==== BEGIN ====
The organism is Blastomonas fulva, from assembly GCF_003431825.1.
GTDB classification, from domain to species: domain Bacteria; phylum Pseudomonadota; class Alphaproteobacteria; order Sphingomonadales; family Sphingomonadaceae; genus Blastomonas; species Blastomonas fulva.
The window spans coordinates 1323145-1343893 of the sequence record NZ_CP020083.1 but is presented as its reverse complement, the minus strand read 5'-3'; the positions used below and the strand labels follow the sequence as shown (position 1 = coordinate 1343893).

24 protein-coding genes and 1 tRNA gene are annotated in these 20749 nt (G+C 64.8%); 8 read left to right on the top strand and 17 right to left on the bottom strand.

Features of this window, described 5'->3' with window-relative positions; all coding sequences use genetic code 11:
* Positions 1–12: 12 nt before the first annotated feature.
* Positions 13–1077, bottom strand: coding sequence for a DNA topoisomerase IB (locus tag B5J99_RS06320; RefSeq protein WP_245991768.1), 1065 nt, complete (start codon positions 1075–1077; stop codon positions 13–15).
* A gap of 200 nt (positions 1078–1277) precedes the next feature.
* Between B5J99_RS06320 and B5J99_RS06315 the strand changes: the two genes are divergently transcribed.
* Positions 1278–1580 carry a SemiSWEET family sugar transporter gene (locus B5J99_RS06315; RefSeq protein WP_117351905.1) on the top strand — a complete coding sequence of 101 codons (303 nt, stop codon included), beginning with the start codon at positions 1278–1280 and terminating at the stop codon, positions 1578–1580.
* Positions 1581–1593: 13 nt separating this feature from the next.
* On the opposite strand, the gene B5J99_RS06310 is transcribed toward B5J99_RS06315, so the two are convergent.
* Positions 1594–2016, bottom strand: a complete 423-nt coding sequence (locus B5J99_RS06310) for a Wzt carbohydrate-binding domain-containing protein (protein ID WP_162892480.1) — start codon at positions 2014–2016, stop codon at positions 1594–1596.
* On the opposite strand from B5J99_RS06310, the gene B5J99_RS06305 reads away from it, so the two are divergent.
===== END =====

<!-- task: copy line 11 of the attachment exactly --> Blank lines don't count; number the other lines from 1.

* Positions 1581–1593: 13 nt separating this feature from the next.